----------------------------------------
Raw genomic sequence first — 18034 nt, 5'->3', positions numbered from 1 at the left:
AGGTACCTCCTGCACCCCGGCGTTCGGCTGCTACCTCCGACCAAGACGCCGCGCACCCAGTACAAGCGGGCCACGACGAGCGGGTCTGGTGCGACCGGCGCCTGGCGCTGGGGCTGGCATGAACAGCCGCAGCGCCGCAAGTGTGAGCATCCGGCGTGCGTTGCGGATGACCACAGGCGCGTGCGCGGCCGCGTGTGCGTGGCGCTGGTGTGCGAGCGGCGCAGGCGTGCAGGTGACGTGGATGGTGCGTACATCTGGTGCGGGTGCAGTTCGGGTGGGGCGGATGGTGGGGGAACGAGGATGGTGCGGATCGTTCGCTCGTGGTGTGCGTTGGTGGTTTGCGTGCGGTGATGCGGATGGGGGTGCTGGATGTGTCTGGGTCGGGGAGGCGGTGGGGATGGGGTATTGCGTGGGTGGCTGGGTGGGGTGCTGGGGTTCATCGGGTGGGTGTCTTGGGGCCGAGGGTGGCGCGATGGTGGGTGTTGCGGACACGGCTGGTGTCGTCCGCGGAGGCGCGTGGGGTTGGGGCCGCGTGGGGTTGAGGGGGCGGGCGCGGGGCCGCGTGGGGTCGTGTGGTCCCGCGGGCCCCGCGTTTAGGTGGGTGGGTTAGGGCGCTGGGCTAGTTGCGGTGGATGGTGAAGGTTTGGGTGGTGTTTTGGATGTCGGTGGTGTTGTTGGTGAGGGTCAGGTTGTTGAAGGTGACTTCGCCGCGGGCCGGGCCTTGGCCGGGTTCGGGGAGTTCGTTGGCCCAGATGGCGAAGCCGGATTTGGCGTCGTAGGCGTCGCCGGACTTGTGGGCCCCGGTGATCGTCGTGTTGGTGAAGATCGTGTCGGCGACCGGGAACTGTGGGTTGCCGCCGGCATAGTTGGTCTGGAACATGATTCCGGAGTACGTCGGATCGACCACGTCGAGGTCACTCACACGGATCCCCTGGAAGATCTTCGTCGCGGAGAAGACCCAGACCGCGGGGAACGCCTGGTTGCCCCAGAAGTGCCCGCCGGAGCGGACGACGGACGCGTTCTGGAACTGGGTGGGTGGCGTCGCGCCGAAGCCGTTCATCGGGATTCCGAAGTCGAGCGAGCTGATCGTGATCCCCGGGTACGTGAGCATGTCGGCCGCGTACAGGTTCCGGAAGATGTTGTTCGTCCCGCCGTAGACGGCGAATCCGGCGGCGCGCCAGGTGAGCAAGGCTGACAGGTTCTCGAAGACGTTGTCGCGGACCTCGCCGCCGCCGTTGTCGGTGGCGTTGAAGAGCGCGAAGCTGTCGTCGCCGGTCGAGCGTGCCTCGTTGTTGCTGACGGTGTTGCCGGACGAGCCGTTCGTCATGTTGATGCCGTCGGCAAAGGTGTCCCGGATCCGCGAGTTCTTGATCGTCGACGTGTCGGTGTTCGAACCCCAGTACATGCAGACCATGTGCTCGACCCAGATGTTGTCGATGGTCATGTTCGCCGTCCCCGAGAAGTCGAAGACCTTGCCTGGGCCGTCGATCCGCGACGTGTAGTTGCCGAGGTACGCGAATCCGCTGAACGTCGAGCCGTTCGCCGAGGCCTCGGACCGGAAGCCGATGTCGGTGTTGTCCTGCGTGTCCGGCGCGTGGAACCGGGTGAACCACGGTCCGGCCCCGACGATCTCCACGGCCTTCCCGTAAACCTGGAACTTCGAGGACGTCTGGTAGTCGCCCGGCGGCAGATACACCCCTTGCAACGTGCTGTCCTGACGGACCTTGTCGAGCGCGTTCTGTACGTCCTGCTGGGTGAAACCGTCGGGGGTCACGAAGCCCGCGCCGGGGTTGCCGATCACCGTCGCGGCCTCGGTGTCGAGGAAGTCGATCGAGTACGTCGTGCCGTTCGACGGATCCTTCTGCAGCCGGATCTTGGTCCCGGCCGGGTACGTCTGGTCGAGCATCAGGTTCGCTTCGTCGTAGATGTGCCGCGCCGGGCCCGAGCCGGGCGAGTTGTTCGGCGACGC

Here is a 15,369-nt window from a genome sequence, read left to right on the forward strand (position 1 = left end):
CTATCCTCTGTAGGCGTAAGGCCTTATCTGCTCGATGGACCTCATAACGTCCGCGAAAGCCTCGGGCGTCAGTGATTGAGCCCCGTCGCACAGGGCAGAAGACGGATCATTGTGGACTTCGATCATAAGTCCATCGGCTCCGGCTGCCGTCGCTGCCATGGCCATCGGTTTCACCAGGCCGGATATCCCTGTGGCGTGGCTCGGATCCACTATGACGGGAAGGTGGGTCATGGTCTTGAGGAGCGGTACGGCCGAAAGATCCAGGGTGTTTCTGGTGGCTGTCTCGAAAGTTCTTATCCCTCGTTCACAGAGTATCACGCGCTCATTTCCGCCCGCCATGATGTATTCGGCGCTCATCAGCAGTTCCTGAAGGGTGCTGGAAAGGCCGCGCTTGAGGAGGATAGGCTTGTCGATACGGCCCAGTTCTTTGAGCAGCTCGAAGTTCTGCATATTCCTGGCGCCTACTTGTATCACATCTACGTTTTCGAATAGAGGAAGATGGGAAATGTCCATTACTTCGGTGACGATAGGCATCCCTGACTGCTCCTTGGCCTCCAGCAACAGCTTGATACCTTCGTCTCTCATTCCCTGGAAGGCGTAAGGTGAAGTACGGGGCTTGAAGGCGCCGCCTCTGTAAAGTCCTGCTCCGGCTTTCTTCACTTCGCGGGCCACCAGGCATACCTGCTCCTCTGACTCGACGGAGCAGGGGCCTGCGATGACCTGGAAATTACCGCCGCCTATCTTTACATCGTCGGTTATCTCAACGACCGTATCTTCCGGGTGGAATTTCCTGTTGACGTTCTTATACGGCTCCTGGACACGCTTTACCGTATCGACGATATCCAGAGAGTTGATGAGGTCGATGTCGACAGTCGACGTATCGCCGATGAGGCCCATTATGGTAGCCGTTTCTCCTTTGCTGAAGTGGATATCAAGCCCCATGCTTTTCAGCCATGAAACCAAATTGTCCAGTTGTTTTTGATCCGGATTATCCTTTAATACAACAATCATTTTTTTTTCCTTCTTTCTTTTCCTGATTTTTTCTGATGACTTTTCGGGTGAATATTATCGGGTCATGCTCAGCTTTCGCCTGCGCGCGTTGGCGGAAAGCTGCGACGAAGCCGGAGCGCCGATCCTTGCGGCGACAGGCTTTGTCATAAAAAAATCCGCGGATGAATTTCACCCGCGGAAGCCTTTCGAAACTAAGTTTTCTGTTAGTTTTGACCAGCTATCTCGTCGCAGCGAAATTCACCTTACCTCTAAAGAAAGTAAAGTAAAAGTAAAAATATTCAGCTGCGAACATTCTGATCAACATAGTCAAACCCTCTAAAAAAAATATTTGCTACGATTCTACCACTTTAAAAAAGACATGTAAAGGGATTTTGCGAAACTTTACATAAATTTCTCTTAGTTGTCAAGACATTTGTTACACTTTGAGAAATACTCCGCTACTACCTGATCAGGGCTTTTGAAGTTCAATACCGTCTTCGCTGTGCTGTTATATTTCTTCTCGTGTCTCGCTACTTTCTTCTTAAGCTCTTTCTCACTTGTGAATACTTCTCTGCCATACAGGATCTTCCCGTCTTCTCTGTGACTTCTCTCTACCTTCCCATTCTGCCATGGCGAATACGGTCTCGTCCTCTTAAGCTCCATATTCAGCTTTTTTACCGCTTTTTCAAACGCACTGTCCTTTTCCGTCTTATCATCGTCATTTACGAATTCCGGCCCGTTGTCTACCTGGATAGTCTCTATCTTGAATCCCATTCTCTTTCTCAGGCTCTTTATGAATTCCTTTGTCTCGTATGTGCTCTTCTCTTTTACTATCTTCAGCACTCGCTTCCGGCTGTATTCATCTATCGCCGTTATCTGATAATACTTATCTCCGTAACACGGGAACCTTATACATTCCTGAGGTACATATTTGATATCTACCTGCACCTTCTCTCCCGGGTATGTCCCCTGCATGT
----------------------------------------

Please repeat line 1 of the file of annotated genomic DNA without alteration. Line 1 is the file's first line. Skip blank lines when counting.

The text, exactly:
Raw genomic sequence first — 18034 nt, 5'->3', positions numbered from 1 at the left: